There’s nothing like an old-timey picnic photo to stir up nostalgia for summer days long past.
Fitting for this week’s Trail Blazers is this 90-year old image — back when people dressed in their finest for all public occasions — from a company outing at Kootenay Lake.
“Beginning in 1931, the CM&S (now Teck Trail) hosted an annual picnic in Lakeside Park in Nelson for employees and their families,” begins Sarah Benson-Lord, manager, Trail Museum and Archives.
In those days, however, the payroll was considerably larger than the 1,400 or-so employees working at the plant today.
This image, captured on July 22, 1933, pictures a mere 12 of the 5,000 people that descended upon Nelson that year.
Given most didn’t have their own wheels back then, families were transported to the picnic by four “special trains” throughout the day, the last leaving at early afternoon for crews required to work the morning shift.
“The organization of such an event was arduous and smelter employees typically gave of their own time to pull of these events,” Benson-Lord explains.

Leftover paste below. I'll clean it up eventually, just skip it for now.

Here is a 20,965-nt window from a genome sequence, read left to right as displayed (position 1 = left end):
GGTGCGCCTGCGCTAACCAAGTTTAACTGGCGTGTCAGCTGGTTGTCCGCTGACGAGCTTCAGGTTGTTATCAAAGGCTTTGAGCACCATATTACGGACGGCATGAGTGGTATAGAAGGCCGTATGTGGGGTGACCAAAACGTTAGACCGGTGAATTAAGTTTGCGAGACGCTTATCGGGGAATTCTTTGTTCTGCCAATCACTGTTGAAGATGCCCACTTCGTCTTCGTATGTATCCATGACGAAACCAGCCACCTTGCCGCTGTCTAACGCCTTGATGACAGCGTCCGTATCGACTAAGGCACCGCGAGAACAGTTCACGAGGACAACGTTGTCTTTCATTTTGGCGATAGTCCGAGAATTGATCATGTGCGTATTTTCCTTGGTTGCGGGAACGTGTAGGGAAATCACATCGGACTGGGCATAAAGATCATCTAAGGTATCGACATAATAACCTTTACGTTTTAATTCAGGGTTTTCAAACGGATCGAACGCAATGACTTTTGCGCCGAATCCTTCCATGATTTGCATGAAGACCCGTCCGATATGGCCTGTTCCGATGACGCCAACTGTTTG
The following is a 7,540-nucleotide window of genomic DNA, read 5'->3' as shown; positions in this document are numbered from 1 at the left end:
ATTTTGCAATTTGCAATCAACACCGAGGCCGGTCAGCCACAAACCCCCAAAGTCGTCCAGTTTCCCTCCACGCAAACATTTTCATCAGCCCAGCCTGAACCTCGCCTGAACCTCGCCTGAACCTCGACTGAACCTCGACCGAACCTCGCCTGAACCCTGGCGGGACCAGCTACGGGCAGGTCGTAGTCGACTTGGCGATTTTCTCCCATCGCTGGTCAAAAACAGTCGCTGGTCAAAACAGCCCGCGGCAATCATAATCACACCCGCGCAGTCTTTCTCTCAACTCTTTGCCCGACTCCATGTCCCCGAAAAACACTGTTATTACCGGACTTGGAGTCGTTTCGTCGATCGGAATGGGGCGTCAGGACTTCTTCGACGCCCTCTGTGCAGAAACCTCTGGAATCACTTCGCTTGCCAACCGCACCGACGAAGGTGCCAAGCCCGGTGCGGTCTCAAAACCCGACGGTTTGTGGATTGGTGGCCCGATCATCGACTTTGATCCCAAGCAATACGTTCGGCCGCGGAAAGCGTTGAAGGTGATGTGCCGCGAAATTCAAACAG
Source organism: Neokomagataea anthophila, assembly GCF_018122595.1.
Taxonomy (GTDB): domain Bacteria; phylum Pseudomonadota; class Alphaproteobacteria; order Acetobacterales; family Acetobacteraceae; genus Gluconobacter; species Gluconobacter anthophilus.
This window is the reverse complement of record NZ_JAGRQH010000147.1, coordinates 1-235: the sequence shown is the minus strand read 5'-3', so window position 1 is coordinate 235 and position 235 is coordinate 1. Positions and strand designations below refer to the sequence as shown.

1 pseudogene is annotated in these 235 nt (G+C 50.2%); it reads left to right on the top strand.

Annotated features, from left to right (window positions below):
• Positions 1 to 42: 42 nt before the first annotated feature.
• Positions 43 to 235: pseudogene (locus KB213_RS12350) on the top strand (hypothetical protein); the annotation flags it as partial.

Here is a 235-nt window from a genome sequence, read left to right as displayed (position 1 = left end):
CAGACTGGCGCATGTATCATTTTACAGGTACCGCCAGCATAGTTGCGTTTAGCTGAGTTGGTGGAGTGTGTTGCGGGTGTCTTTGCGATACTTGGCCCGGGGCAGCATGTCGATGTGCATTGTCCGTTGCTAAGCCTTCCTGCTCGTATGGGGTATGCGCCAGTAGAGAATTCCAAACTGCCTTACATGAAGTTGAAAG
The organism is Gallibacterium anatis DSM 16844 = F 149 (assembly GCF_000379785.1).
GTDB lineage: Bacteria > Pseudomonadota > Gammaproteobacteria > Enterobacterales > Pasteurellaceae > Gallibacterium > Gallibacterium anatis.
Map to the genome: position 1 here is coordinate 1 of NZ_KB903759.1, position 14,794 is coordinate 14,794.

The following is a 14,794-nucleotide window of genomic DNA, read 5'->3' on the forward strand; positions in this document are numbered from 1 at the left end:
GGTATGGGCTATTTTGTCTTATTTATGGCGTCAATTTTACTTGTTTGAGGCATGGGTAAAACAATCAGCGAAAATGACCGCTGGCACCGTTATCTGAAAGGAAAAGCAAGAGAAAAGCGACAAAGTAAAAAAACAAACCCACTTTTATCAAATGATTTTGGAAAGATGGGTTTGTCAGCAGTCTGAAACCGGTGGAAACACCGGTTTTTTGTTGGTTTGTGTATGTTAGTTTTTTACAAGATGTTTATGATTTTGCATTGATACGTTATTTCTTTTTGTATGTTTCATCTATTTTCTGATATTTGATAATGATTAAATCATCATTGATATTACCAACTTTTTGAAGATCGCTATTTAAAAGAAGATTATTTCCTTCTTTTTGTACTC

“Volunteers galore ensured that enough picnic baskets were available and stocked for the thousands of revelers, children were treated specifically to a designated area for sugary summer treats, a host of sporting events were scheduled, and safety measures were in place including first aid, coat check, traffic control, and an increased police presence.”
Concert bands, swimming, games, and food all made this lengthy, carefully curated family day a special one for those who attended.
In its final year of 1938, the picnic drew an unbelievable 7,000 people, nearly the population of Trail today.
Benson-Lord says it may be that the war halted these large events, but many social clubs soon began hosting their own get-togethers in subsequent years.
Longtime Trail residents remember the regular Sunday Nelson-bound excursion train that left the Trail depot in the morning, returning well past bedtime.
Nelson still remains a day-trip destination for many in the Trail area, although today most hop in their own vehicle to make the trip, Benson-Lord adds.
“Although always with a pocket full of change to plug those pesky parking meters!”